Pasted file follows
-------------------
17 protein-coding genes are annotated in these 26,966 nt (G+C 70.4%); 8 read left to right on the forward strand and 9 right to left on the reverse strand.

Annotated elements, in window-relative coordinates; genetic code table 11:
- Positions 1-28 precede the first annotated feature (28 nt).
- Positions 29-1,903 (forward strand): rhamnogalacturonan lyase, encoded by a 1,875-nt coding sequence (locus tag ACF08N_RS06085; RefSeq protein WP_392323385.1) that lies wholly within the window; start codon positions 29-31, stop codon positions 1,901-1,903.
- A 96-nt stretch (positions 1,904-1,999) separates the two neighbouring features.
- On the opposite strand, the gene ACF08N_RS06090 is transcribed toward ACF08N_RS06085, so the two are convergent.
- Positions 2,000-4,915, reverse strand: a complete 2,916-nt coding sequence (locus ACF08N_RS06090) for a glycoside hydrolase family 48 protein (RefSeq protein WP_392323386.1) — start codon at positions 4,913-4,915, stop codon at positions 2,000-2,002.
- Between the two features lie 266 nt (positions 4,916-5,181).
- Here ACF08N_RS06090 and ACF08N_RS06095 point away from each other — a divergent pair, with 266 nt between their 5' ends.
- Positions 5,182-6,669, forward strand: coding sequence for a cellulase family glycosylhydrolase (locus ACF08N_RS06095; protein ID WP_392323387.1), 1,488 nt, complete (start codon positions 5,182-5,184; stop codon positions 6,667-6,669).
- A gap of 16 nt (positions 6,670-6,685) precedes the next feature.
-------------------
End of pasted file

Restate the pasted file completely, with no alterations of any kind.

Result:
17 protein-coding genes are annotated in these 26,966 nt (G+C 70.4%); 8 read left to right on the forward strand and 9 right to left on the reverse strand.

Annotated elements, in window-relative coordinates; genetic code table 11:
- Positions 1-28 precede the first annotated feature (28 nt).
- Positions 29-1,903 (forward strand): rhamnogalacturonan lyase, encoded by a 1,875-nt coding sequence (locus tag ACF08N_RS06085; RefSeq protein WP_392323385.1) that lies wholly within the window; start codon positions 29-31, stop codon positions 1,901-1,903.
- A 96-nt stretch (positions 1,904-1,999) separates the two neighbouring features.
- On the opposite strand, the gene ACF08N_RS06090 is transcribed toward ACF08N_RS06085, so the two are convergent.
- Positions 2,000-4,915, reverse strand: a complete 2,916-nt coding sequence (locus ACF08N_RS06090) for a glycoside hydrolase family 48 protein (RefSeq protein WP_392323386.1) — start codon at positions 4,913-4,915, stop codon at positions 2,000-2,002.
- Between the two features lie 266 nt (positions 4,916-5,181).
- Here ACF08N_RS06090 and ACF08N_RS06095 point away from each other — a divergent pair, with 266 nt between their 5' ends.
- Positions 5,182-6,669, forward strand: coding sequence for a cellulase family glycosylhydrolase (locus ACF08N_RS06095; protein ID WP_392323387.1), 1,488 nt, complete (start codon positions 5,182-5,184; stop codon positions 6,667-6,669).
- A gap of 16 nt (positions 6,670-6,685) precedes the next feature.